Now, March 5, 1987, the order of the Unemployment Compensation Board of Review, No. B-237632, dated January 22, 1985, is reversed.
Dissent Opinion By Senior Judge Kalish:
I respectfully dissent.
One of the grounds for ineligibility for unemployment compensation set forth in section 402 of the Law is the "failure, without good cause either to apply for suitable work . . . or to accept suitable work when offered. . . ." Suitable work means all work that the claimant is capable of performing. Good cause is synonymous with "good faith," and includes behavior which is consistent with a genuine desire to be employed. Downes v. Unemployment Compensation Board of Review, 72 Pa. Commonwealth Ct. 575, 456 A.2d 1107 (1983).
The claimant contends that she was being honest with her prospective employer rather than discouraging a suitable work offer. It is for the court to determine whether the work was suitable, and whether the failure
[ 104 Pa. Commw. Page 356]
to accept the job was without good cause. Lynch v. Unemployment Compensation Board of Review, 35 Pa. Commonwealth Ct. 159, 384 A.2d 1379 (1978). The reasons offered by the claimant for refusing the job must be substantial and reasonable. Carter v. Unemployment Compensation Board of Review, 65 Pa. Commonwealth Ct. 569, 442 A.2d 1245 (1982).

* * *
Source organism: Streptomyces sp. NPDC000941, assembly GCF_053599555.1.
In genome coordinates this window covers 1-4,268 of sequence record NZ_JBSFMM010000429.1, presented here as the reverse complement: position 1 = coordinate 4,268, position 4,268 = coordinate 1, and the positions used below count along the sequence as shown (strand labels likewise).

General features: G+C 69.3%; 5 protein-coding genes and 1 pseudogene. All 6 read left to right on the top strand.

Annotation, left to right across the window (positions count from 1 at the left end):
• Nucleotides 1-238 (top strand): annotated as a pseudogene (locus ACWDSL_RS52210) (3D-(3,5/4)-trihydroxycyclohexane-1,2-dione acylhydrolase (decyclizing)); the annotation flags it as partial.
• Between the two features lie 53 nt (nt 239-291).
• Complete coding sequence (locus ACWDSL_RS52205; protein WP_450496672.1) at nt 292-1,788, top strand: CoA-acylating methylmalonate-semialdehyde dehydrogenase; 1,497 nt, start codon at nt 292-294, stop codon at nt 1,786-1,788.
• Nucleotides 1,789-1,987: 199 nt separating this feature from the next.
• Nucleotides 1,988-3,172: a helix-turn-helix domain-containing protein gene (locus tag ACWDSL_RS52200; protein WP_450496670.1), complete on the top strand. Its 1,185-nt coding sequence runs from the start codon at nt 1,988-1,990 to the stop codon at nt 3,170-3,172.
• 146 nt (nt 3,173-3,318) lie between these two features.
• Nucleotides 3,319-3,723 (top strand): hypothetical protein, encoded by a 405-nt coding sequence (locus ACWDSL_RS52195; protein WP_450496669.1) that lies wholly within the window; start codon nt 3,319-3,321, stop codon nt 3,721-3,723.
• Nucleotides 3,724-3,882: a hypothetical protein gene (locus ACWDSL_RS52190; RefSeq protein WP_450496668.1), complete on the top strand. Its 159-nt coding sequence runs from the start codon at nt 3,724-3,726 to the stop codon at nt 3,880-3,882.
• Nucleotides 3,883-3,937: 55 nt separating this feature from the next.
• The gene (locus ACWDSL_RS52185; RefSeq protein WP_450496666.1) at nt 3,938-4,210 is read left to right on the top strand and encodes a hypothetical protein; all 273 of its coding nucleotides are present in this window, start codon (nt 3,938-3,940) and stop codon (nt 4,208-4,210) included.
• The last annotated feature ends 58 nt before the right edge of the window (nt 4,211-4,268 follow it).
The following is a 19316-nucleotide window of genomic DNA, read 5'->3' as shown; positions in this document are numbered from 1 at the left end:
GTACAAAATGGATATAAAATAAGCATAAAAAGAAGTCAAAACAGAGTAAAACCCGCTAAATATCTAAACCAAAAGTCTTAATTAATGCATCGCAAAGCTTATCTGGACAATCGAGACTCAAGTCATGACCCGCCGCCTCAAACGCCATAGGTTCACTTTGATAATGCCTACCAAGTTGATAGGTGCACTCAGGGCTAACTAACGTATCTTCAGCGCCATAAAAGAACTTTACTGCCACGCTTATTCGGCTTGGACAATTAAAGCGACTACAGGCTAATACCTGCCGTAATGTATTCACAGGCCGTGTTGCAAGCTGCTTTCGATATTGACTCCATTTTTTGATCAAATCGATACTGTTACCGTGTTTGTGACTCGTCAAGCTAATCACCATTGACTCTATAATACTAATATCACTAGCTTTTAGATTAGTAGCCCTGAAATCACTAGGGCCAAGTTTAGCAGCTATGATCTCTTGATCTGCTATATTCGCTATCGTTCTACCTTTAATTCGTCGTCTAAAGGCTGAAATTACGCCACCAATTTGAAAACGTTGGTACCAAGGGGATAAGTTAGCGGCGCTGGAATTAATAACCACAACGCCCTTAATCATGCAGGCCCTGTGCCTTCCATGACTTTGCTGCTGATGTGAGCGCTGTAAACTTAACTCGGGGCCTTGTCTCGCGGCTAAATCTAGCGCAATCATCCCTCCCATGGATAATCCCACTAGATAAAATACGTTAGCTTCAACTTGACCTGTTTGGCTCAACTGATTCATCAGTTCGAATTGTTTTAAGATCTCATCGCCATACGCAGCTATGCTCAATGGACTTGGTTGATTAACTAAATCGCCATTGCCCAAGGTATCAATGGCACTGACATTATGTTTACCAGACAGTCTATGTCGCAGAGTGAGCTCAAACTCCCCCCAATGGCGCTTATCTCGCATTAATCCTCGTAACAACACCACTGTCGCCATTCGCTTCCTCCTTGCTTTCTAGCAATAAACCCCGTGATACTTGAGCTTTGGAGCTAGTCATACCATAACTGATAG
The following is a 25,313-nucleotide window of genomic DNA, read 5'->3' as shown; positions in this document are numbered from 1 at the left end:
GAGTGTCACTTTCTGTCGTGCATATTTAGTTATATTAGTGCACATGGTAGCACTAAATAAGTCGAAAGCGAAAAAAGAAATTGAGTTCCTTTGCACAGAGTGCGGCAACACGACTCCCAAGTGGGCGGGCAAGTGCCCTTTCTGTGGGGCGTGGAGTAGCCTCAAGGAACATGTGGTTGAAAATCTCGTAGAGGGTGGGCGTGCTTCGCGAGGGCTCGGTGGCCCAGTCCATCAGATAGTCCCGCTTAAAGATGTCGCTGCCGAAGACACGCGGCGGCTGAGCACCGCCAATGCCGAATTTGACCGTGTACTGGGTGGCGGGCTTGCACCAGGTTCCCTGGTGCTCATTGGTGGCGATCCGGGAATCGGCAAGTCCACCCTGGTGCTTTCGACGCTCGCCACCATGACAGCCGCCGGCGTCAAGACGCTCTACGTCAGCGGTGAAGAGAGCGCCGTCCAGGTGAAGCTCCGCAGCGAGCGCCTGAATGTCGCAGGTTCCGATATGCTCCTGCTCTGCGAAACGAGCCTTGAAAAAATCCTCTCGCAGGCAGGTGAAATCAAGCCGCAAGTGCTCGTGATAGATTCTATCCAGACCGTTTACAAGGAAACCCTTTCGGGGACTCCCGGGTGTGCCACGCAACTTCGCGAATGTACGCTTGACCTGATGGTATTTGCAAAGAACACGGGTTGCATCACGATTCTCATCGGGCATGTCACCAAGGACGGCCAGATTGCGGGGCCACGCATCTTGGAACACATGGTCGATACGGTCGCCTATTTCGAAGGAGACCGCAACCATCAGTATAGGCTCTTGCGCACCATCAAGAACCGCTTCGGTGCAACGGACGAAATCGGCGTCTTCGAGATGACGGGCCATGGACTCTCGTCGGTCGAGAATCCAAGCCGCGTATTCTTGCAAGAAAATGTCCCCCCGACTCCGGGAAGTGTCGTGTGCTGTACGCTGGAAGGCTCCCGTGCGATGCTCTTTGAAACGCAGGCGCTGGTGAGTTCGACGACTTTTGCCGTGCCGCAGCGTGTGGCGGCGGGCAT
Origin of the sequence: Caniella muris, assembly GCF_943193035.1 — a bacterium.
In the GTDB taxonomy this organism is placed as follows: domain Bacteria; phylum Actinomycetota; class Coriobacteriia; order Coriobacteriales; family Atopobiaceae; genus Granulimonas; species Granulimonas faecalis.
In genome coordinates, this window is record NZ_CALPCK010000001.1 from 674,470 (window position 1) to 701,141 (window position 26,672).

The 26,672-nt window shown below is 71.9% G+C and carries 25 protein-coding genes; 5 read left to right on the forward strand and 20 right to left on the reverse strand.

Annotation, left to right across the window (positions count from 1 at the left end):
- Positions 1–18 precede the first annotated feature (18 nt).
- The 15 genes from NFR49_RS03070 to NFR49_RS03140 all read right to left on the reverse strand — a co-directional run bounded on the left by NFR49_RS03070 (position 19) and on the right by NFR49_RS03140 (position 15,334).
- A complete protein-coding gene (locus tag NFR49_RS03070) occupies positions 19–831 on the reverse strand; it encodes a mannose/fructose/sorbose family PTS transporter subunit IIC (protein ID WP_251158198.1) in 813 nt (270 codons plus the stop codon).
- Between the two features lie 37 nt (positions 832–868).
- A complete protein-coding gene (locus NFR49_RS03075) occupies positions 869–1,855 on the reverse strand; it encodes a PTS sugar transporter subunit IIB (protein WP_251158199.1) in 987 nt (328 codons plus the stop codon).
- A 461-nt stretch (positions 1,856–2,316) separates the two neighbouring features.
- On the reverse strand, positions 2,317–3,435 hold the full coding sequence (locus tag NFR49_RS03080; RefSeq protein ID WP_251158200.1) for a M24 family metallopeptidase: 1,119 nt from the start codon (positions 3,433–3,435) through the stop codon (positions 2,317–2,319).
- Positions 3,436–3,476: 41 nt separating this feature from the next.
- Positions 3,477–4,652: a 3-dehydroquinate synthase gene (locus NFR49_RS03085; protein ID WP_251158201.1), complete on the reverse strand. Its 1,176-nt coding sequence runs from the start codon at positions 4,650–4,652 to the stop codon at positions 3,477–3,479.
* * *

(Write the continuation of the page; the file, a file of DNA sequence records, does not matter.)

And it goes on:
Here, the claimant's physician had advised her that although she had bursitis, she had no physical restrictions in reference to any type of work. She bowls once a week and changed her job registration with the Office of Employment Security from presser (light work) to janitorial aid and maintenance repair work. From the claimant's conduct it is reasonable to infer that her reasons for indicating to the prospective employer that her health may affect her ability to perform the job were not in good faith, and were lacking in a desire to be employed. Thus, I believe the referee's findings are supported by substantial evidence.